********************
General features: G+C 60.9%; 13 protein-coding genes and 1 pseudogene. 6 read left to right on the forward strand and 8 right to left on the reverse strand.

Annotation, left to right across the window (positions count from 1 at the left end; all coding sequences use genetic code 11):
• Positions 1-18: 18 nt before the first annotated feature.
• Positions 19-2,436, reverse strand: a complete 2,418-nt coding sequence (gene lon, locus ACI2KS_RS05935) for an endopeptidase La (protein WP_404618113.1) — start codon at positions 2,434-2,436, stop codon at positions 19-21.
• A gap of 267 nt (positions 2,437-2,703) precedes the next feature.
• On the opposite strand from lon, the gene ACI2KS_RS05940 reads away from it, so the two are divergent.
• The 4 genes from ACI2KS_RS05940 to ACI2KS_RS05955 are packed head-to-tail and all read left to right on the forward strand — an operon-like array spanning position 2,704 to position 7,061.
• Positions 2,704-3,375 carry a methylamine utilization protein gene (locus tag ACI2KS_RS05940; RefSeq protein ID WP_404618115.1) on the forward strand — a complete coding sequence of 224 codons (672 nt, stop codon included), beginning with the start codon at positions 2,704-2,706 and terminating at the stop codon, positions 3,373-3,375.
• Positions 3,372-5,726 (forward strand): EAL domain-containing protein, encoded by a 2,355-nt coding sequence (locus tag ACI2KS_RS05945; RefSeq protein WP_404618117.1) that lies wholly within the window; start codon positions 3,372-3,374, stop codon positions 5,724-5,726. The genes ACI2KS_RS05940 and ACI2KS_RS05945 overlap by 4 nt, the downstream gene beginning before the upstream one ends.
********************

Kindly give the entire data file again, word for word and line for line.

General features: G+C 60.9%; 13 protein-coding genes and 1 pseudogene. 6 read left to right on the forward strand and 8 right to left on the reverse strand.

Annotation, left to right across the window (positions count from 1 at the left end; all coding sequences use genetic code 11):
• Positions 1-18: 18 nt before the first annotated feature.
• Positions 19-2,436, reverse strand: a complete 2,418-nt coding sequence (gene lon, locus ACI2KS_RS05935) for an endopeptidase La (protein WP_404618113.1) — start codon at positions 2,434-2,436, stop codon at positions 19-21.
• A gap of 267 nt (positions 2,437-2,703) precedes the next feature.
• On the opposite strand from lon, the gene ACI2KS_RS05940 reads away from it, so the two are divergent.
• The 4 genes from ACI2KS_RS05940 to ACI2KS_RS05955 are packed head-to-tail and all read left to right on the forward strand — an operon-like array spanning position 2,704 to position 7,061.
• Positions 2,704-3,375 carry a methylamine utilization protein gene (locus tag ACI2KS_RS05940; RefSeq protein ID WP_404618115.1) on the forward strand — a complete coding sequence of 224 codons (672 nt, stop codon included), beginning with the start codon at positions 2,704-2,706 and terminating at the stop codon, positions 3,373-3,375.
• Positions 3,372-5,726 (forward strand): EAL domain-containing protein, encoded by a 2,355-nt coding sequence (locus tag ACI2KS_RS05945; RefSeq protein WP_404618117.1) that lies wholly within the window; start codon positions 3,372-3,374, stop codon positions 5,724-5,726. The genes ACI2KS_RS05940 and ACI2KS_RS05945 overlap by 4 nt, the downstream gene beginning before the upstream one ends.